Adjusting to Seasonal Traffic Fluctuations

By Peter L DeHaan, PhD

Peter L DeHaan, publisher of TAS Trader

As we move into a warmer season, many telephone answering services experience increased call traffic during the summer months. But this bump in incoming calls is dwarfed by what many services experience at year’s end with the build up to Christmas.

Although we know these seasonal fluctuations in traffic will happen, it’s still challenging to make the appropriate staffing adjustments at the right time. Even knowing what will occur, many answering services struggle to hire and train enough new staff to be ready to take calls when these traffic increases materialize.

The result is being understaffed, which has two notable side effects. One is that staff is extra busy, and the quality of service suffers, resulting in more complaints and unnecessary cancellations. The other outcome is increased revenue that isn’t fully offset by increased labor costs, which results in increased profits. The effect of ramping up too slowly is both good and bad news: a welcome boost to income coupled with an unfortunate hit to customer service.

The opposite occurs as these seasons of high traffic wind down. If we fail to properly anticipate call traffic downturns, the result is being overstaffed. This serves to boost the quality of service provided to clients, which disproportionately keeps expenses high at a time when revenue decreases. Here the outcome is the opposite of the ramp-up period. This time service improves while revenue and income falter.

While these seasonal fluctuations catch new scheduling managers off guard, despite warnings to prepare, even seasoned professionals often fail to react fast enough. Of course, there’s always the concern of ramping up staff and not needing them as we move into times of anticipated traffic increases, as well as scaling back staff but still needing them when we expect to exit the season of higher call volume.

What’s the solution?

When headed into expected times of high traffic, the best recommendation is to start hiring and training sooner than we think we need to. Conversely, begin scaling back staffing schedules when the anticipated season of higher traffic is expected to end, not when the first signs of a decrease occur. If we wait for tangible evidence that call traffic is trending down, it’s already too late to react in time.

As we say, there’s never a dull moment in the TAS industry. Adjusting to seasonal traffic fluctuations is one reason.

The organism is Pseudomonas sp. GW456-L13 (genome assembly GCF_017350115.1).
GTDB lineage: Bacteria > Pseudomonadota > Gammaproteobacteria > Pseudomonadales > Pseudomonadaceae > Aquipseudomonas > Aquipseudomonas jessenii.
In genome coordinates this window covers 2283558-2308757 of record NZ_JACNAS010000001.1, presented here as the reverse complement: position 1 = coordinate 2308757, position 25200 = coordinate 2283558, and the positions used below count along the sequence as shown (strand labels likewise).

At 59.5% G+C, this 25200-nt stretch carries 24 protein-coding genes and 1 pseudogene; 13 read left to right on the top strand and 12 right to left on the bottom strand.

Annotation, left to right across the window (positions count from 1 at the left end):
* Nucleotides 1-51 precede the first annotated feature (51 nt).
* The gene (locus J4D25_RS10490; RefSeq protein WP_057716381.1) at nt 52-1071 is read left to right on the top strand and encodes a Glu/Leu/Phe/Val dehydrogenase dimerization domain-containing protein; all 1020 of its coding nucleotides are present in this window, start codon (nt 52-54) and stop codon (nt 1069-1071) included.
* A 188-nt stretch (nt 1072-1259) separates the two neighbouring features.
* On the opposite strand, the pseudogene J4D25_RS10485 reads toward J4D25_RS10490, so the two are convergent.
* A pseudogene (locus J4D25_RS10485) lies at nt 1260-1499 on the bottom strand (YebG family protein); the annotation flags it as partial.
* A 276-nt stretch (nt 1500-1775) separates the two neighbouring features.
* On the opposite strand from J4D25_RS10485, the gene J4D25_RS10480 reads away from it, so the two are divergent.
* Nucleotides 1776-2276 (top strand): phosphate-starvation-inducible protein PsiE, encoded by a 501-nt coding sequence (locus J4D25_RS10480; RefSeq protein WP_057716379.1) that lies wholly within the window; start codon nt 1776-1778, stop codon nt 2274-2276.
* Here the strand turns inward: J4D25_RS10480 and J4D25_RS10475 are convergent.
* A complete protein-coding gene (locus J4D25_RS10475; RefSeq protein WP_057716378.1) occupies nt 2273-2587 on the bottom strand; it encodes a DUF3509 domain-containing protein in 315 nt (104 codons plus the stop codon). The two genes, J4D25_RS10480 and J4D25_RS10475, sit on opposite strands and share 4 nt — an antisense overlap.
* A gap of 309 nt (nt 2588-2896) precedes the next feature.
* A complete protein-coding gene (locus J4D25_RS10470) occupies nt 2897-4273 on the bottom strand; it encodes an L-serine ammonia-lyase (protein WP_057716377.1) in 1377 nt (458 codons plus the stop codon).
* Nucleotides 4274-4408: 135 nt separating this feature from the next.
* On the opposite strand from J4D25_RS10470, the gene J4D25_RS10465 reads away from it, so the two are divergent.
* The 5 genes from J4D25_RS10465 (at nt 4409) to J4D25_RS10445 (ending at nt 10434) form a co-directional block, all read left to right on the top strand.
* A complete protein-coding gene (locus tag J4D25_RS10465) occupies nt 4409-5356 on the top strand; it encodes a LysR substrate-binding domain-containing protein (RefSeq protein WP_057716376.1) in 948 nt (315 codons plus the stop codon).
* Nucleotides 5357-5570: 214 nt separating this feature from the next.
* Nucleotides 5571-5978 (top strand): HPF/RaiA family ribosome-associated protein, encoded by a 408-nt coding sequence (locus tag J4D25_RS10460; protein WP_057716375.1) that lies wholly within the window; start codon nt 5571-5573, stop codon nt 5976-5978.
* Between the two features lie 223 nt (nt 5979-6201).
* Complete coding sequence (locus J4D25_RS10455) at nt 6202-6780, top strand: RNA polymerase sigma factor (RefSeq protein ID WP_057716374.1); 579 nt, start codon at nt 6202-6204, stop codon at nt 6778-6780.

I hope you have a great summer.

Peter DeHaan is publisher and editor of TAS Trader and Connections Magazine. Follow us on Twitter and like us on Facebook. Connect with Peter on LinkedIn.

What Types of Communication Do You Handle?

By Peter L DeHaan, PhD

Peter L DeHaan, publisher of TAS TraderYou are in the telephone answering service (TAS) industry. Notice the word telephone. Surely your TAS focuses on telephone communications, but do you process more than phone calls? Should you do more? What are the ramifications if you do? What are the risks if you don’t? As communication continues to move to embrace other forms besides the telephone, should your answering service move to adapt?

These are questions to ponder. I leave them for you to contemplate, but you should contemplate them. Consider these options:

Email: It was about two decades ago when I began receiving more emails than phone calls. I suspect nowadays most everyone does. Email can easily overwhelm. Many entrepreneurs and busy executives have a virtual assistant or have tasked an employee to screen their emails, delete the span, reply to easy ones, and forward the critical ones.

This sounds like what we do with phone calls. Now let’s apply this skill set to email. Perhaps you already have.

Chat: Many people, especially the younger crowd, love chat services. They’ll send text messages all day long but will avoid making a phone call. If they have a customer service question, they’ll pick chat every time they can. As the population ages, more and more people will gravitate toward chat.

Answering services already have the needed customer service skills to handle chat. Maybe you’ve already taken the plunge.

Social Media: The most recent communication opportunity is in social media, especially Facebook and Twitter. For those on a social media platform, who isn’t overwhelmed with the deluge of communication.

For individuals this isn’t a big problem, but for businesses it is. Answering services can handle this problem, too. Possibly, you already offer this critical service.

If you take on these service opportunities, you theoretically move from a telephone answering service to a communications facilitator. While I don’t think our industry will rechristen itself as the communications facilitator industry, that could be a more apt description than telephone answering service.